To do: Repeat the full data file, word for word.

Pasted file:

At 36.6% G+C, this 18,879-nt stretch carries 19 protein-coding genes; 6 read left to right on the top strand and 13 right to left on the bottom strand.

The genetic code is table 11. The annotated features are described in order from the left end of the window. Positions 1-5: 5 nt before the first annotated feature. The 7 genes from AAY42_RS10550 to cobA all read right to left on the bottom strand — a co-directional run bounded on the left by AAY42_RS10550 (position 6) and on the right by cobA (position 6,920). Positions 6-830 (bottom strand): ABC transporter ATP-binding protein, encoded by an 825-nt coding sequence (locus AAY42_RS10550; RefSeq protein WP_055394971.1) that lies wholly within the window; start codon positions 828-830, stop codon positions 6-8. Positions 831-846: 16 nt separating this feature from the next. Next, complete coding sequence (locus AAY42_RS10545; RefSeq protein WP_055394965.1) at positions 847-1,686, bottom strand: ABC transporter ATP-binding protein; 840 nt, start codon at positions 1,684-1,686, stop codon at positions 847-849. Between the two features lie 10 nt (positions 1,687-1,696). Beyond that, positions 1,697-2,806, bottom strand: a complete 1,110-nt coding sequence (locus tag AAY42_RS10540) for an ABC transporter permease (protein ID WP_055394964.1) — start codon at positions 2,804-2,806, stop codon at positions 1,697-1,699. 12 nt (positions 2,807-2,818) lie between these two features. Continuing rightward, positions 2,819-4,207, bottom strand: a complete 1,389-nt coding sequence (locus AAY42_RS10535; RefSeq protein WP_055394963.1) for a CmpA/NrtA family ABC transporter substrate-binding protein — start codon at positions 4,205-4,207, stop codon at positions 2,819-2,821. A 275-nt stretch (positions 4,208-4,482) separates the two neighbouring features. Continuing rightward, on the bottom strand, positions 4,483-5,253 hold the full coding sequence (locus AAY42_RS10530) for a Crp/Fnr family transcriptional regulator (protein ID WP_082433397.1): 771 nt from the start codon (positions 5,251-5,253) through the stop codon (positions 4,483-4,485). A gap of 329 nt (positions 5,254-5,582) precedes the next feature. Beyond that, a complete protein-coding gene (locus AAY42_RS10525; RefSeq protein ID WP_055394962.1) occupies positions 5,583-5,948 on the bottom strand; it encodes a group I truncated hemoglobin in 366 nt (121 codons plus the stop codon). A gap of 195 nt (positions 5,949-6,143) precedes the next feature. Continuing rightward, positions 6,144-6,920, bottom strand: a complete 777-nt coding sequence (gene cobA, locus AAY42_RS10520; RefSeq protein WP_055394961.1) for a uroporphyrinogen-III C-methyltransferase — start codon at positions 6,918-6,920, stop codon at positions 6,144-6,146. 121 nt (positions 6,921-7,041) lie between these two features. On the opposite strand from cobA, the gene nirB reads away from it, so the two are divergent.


At 36.6% G+C, this 18,879-nt stretch carries 19 protein-coding genes; 6 read left to right on the top strand and 13 right to left on the bottom strand.

The genetic code is table 11. The annotated features are described in order from the left end of the window. Positions 1-5: 5 nt before the first annotated feature. The 7 genes from AAY42_RS10550 to cobA all read right to left on the bottom strand — a co-directional run bounded on the left by AAY42_RS10550 (position 6) and on the right by cobA (position 6,920). Positions 6-830 (bottom strand): ABC transporter ATP-binding protein, encoded by an 825-nt coding sequence (locus AAY42_RS10550; RefSeq protein WP_055394971.1) that lies wholly within the window; start codon positions 828-830, stop codon positions 6-8. Positions 831-846: 16 nt separating this feature from the next. Next, complete coding sequence (locus AAY42_RS10545; RefSeq protein WP_055394965.1) at positions 847-1,686, bottom strand: ABC transporter ATP-binding protein; 840 nt, start codon at positions 1,684-1,686, stop codon at positions 847-849. Between the two features lie 10 nt (positions 1,687-1,696). Beyond that, positions 1,697-2,806, bottom strand: a complete 1,110-nt coding sequence (locus tag AAY42_RS10540) for an ABC transporter permease (protein ID WP_055394964.1) — start codon at positions 2,804-2,806, stop codon at positions 1,697-1,699. 12 nt (positions 2,807-2,818) lie between these two features. Continuing rightward, positions 2,819-4,207, bottom strand: a complete 1,389-nt coding sequence (locus AAY42_RS10535; RefSeq protein WP_055394963.1) for a CmpA/NrtA family ABC transporter substrate-binding protein — start codon at positions 4,205-4,207, stop codon at positions 2,819-2,821. A 275-nt stretch (positions 4,208-4,482) separates the two neighbouring features. Continuing rightward, on the bottom strand, positions 4,483-5,253 hold the full coding sequence (locus AAY42_RS10530) for a Crp/Fnr family transcriptional regulator (protein ID WP_082433397.1): 771 nt from the start codon (positions 5,251-5,253) through the stop codon (positions 4,483-4,485). A gap of 329 nt (positions 5,254-5,582) precedes the next feature. Beyond that, a complete protein-coding gene (locus AAY42_RS10525; RefSeq protein ID WP_055394962.1) occupies positions 5,583-5,948 on the bottom strand; it encodes a group I truncated hemoglobin in 366 nt (121 codons plus the stop codon). A gap of 195 nt (positions 5,949-6,143) precedes the next feature. Continuing rightward, positions 6,144-6,920, bottom strand: a complete 777-nt coding sequence (gene cobA, locus AAY42_RS10520; RefSeq protein WP_055394961.1) for a uroporphyrinogen-III C-methyltransferase — start codon at positions 6,918-6,920, stop codon at positions 6,144-6,146. 121 nt (positions 6,921-7,041) lie between these two features. On the opposite strand from cobA, the gene nirB reads away from it, so the two are divergent.